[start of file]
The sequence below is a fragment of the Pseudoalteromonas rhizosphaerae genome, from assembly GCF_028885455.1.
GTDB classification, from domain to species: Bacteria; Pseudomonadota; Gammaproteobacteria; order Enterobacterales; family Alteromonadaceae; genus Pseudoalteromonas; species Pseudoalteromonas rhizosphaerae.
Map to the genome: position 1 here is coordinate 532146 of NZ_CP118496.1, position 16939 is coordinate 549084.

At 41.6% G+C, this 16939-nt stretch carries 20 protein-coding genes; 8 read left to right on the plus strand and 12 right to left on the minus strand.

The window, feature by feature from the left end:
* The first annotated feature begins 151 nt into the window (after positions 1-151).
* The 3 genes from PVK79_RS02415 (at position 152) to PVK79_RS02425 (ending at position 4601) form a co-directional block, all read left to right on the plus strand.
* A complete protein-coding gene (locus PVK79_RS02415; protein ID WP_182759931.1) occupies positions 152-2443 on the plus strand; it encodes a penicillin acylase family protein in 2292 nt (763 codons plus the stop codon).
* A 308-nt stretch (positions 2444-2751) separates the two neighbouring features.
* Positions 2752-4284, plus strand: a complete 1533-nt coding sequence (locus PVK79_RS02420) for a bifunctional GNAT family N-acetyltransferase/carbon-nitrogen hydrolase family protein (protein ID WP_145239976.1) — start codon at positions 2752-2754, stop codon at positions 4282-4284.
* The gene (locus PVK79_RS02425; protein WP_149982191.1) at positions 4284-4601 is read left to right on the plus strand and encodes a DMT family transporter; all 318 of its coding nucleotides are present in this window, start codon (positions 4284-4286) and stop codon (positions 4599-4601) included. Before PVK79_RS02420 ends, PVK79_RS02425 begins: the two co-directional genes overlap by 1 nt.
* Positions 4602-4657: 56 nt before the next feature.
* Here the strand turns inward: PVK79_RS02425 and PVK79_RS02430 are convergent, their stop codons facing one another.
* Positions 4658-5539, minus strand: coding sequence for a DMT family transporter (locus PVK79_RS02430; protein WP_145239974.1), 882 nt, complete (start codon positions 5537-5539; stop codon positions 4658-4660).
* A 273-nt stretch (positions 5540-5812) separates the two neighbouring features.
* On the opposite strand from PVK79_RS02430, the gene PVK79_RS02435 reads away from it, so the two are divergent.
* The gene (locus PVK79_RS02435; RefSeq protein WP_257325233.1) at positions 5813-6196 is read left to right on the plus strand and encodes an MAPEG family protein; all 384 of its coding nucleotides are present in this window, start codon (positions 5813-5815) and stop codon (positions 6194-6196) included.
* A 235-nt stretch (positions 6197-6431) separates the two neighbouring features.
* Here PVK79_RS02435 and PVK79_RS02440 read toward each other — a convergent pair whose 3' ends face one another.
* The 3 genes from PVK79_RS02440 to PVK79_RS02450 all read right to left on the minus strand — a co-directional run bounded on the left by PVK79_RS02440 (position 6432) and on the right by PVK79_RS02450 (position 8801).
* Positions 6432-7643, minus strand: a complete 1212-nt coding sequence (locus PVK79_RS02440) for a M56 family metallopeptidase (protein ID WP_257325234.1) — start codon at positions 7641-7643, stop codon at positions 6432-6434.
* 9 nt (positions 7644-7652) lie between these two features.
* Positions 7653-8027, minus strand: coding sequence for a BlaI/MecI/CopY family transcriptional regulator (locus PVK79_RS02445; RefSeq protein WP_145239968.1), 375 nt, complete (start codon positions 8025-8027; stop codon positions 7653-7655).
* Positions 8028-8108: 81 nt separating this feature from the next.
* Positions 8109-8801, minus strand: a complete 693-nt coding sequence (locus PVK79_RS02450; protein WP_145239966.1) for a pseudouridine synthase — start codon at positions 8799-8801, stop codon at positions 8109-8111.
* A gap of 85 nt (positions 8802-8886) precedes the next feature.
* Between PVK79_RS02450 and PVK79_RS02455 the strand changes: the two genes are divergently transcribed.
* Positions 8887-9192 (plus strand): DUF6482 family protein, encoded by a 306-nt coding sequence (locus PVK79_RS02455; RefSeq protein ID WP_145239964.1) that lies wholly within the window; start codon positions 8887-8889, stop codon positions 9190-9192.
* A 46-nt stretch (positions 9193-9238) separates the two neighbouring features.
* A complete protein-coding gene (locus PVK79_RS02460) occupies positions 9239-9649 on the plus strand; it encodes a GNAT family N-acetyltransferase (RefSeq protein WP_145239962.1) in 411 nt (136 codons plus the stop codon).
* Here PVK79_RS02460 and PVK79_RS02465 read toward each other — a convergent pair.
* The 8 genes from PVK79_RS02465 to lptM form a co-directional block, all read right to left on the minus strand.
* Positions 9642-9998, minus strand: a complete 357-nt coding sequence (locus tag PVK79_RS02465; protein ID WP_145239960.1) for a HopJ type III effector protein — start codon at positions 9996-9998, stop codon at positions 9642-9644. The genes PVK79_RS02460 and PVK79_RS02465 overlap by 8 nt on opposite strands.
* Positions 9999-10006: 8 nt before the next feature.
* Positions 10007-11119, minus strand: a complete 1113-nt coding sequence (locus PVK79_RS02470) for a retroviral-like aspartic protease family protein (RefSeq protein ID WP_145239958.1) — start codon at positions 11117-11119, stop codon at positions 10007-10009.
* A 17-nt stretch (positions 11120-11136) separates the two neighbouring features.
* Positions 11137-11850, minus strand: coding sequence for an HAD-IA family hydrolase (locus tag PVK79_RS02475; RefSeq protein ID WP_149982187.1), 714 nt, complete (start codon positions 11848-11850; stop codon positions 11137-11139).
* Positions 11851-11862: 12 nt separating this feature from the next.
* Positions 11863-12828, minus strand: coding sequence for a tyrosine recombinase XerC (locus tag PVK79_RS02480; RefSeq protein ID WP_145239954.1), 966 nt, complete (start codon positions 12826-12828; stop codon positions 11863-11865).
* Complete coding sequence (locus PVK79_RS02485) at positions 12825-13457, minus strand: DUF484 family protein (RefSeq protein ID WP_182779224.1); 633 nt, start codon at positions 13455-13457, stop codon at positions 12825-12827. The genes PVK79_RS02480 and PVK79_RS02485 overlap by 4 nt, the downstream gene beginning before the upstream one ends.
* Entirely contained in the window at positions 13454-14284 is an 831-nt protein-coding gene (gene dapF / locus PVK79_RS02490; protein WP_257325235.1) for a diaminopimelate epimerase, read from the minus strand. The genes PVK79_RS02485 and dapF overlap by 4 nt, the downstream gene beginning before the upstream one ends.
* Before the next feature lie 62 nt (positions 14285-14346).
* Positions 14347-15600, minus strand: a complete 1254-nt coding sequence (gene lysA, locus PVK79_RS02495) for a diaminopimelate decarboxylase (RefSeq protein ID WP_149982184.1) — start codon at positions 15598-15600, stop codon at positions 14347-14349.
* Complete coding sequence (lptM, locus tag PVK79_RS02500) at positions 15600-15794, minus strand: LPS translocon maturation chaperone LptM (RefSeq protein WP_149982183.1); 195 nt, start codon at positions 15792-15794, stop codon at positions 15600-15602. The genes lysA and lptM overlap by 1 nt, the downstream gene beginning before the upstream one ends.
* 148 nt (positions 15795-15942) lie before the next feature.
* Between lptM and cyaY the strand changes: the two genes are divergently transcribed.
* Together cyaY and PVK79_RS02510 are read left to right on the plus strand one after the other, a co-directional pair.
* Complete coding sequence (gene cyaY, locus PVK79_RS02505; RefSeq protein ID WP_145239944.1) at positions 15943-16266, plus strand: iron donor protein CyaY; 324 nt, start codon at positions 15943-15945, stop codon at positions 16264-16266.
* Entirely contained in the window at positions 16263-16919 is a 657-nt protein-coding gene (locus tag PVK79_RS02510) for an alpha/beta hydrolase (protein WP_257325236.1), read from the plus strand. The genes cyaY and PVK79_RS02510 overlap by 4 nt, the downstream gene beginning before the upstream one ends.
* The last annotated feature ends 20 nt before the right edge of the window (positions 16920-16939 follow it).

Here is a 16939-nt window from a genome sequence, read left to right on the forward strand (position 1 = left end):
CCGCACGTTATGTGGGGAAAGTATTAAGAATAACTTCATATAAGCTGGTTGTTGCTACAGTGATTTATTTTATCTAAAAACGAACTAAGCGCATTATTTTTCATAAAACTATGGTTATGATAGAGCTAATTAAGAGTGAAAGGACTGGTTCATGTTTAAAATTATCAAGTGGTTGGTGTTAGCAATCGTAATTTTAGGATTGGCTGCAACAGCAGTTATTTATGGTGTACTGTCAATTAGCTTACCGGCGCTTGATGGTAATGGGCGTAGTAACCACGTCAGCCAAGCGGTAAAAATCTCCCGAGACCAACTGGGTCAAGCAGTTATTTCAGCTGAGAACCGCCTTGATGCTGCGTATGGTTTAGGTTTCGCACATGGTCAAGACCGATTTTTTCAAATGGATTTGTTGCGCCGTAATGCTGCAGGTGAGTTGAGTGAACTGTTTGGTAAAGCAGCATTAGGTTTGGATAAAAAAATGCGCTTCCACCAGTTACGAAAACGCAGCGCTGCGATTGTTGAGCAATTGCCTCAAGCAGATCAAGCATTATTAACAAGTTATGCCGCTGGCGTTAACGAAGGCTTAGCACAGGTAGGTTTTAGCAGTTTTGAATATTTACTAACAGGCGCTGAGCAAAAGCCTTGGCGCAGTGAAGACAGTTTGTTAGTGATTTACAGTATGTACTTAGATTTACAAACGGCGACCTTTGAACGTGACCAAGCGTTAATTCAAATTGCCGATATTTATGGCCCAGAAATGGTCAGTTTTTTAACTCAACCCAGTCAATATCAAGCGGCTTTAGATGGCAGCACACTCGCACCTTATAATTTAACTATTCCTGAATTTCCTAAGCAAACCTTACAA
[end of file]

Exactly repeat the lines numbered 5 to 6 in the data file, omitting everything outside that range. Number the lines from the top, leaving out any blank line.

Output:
The window, feature by feature from the left end:
* The first annotated feature begins 151 nt into the window (after positions 1-151).